You might want to have a look at this
article. This is an interesting article by an Australian ISP who have made an experiment with BTRFS, just to see how things are coming along.
It looks like BTRFS is really good for multi-volume RAID configurations, and really big file systems.
Well, yes there are certainly some advantages to this kind of approach (the combined 'LVM + filesystem' part, which you could also describe as 'ZFS-like', if you wanted) for 'big data'. On the other hand, 'big data' applications tend to be more unforgiving of data snafus, and so newly developed filesystem may well have difficulty getting adopted in this area, due to the difficulty achieving the required 'tried 'n tested' status without adventurous early adopters driving the project forward (Would you, eg, take much confidence from the idea that your hosting provider had decided to keep your data safe by keeping all on a freshly minted filesystem? Many people wouldn't.)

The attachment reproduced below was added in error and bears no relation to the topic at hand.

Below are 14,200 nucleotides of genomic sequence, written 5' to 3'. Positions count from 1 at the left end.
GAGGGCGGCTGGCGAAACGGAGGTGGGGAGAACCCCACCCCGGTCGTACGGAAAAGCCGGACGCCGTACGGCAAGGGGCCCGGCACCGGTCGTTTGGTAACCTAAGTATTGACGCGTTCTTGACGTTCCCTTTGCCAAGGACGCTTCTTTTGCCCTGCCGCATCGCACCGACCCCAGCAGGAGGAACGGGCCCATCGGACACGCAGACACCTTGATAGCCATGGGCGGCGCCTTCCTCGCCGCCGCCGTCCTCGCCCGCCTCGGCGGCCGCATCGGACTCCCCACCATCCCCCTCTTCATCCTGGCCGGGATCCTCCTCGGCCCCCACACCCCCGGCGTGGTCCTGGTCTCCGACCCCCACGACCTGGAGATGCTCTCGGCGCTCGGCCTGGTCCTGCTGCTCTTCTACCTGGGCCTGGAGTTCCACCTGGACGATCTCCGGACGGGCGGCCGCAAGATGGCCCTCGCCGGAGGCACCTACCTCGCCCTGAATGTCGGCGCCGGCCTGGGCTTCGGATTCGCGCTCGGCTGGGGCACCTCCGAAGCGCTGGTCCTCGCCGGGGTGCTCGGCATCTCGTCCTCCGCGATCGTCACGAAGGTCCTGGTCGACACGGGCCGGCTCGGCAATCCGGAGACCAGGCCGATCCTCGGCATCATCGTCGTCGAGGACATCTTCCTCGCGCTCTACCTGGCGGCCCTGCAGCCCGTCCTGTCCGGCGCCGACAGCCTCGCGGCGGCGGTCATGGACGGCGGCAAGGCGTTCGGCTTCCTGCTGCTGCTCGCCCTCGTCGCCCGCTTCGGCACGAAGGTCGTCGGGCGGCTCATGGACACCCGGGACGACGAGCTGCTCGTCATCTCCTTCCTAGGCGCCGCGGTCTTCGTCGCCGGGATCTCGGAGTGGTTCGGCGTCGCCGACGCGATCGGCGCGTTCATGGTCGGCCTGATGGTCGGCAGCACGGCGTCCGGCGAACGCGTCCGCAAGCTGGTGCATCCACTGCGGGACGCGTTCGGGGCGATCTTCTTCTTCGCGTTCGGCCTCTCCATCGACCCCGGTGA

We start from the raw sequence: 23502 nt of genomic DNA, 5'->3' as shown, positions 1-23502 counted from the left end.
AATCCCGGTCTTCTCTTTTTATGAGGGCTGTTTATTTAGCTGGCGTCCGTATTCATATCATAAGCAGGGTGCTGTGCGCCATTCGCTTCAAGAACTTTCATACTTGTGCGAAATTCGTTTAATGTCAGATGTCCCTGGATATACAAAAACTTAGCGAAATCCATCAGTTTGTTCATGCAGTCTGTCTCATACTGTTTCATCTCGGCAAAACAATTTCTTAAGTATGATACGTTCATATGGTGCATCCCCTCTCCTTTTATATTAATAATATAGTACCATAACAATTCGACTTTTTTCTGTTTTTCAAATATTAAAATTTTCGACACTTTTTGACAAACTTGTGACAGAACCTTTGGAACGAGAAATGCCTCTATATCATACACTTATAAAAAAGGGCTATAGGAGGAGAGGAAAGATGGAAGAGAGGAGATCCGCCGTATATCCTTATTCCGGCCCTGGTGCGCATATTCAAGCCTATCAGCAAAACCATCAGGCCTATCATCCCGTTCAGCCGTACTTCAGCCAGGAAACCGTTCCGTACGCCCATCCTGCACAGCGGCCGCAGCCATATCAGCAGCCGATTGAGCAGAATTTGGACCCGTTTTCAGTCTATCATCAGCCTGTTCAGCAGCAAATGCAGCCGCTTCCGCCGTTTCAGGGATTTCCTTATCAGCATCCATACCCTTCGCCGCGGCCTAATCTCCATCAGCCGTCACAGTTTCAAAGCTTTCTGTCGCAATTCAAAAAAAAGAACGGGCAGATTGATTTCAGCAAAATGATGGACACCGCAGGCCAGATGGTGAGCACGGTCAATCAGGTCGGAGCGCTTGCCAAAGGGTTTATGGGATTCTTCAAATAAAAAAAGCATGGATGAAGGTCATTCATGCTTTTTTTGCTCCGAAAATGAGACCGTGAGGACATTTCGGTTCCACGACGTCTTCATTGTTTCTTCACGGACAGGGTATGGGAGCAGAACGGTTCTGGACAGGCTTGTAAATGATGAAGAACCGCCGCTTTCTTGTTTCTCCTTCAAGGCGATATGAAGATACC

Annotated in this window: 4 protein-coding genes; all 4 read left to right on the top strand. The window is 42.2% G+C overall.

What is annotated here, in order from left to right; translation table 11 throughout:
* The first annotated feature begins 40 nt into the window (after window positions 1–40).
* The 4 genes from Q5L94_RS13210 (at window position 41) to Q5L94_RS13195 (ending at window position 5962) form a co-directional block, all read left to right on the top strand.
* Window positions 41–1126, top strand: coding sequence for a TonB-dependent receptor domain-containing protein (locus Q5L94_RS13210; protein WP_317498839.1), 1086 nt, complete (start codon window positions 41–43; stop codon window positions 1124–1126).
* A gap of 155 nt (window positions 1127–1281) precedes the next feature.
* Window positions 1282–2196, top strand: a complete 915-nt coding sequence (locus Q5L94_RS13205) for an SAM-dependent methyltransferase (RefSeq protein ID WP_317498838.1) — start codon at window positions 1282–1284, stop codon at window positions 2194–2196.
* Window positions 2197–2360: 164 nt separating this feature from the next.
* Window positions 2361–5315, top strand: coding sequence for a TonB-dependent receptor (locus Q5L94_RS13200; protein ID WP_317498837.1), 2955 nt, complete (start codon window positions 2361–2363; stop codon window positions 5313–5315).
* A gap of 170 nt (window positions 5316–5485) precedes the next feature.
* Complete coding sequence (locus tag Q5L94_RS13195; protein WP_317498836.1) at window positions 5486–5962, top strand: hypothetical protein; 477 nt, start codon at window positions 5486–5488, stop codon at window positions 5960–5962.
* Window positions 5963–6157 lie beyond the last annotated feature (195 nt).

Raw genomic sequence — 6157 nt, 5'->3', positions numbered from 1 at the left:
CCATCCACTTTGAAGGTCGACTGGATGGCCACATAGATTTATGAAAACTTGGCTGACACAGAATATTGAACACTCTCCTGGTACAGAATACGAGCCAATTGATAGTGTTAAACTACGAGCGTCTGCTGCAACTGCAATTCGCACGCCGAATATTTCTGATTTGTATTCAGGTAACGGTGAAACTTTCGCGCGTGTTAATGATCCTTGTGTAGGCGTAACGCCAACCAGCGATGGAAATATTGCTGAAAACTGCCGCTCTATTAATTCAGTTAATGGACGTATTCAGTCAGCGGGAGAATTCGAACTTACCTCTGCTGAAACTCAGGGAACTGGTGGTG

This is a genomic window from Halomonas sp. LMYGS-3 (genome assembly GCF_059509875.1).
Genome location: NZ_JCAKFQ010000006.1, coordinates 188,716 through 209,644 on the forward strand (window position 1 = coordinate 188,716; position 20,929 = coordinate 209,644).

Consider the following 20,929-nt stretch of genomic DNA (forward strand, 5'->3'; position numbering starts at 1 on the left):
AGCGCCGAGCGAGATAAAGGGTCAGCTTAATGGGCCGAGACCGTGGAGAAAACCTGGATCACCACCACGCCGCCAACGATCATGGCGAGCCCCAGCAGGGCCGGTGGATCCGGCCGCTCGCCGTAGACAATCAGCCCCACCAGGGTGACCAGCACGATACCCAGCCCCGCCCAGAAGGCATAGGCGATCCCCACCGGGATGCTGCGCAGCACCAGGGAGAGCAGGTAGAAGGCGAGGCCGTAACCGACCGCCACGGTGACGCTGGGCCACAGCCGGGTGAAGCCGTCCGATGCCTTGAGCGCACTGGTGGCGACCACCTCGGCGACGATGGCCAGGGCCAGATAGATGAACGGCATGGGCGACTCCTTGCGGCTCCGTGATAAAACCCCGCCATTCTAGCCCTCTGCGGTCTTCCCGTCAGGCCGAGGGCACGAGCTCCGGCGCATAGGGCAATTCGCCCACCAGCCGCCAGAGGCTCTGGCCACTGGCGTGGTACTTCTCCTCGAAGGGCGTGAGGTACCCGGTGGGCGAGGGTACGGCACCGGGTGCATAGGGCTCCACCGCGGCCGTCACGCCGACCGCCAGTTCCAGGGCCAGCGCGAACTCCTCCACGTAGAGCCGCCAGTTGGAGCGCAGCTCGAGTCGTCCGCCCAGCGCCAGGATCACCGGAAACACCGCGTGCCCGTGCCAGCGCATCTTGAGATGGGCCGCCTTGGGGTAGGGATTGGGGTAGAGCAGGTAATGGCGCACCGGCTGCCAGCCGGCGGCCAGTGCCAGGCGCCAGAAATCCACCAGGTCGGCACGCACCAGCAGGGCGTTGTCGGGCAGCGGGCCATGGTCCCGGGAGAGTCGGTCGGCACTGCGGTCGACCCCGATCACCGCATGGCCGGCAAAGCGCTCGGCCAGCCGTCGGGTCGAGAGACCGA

The 'snapshotting' part seems potentially useful to many users, whether they be desktop users or 'big data' users, even if the non-geeky probably won't see the advantage until it is made directly apparent to them.
Potentially, BTRFS could have advantages in different areas, from big to small, but the advantages that different users want from it are probably different, so the testing issue, and demonstrating the practical reliability, will probably take a bit of time.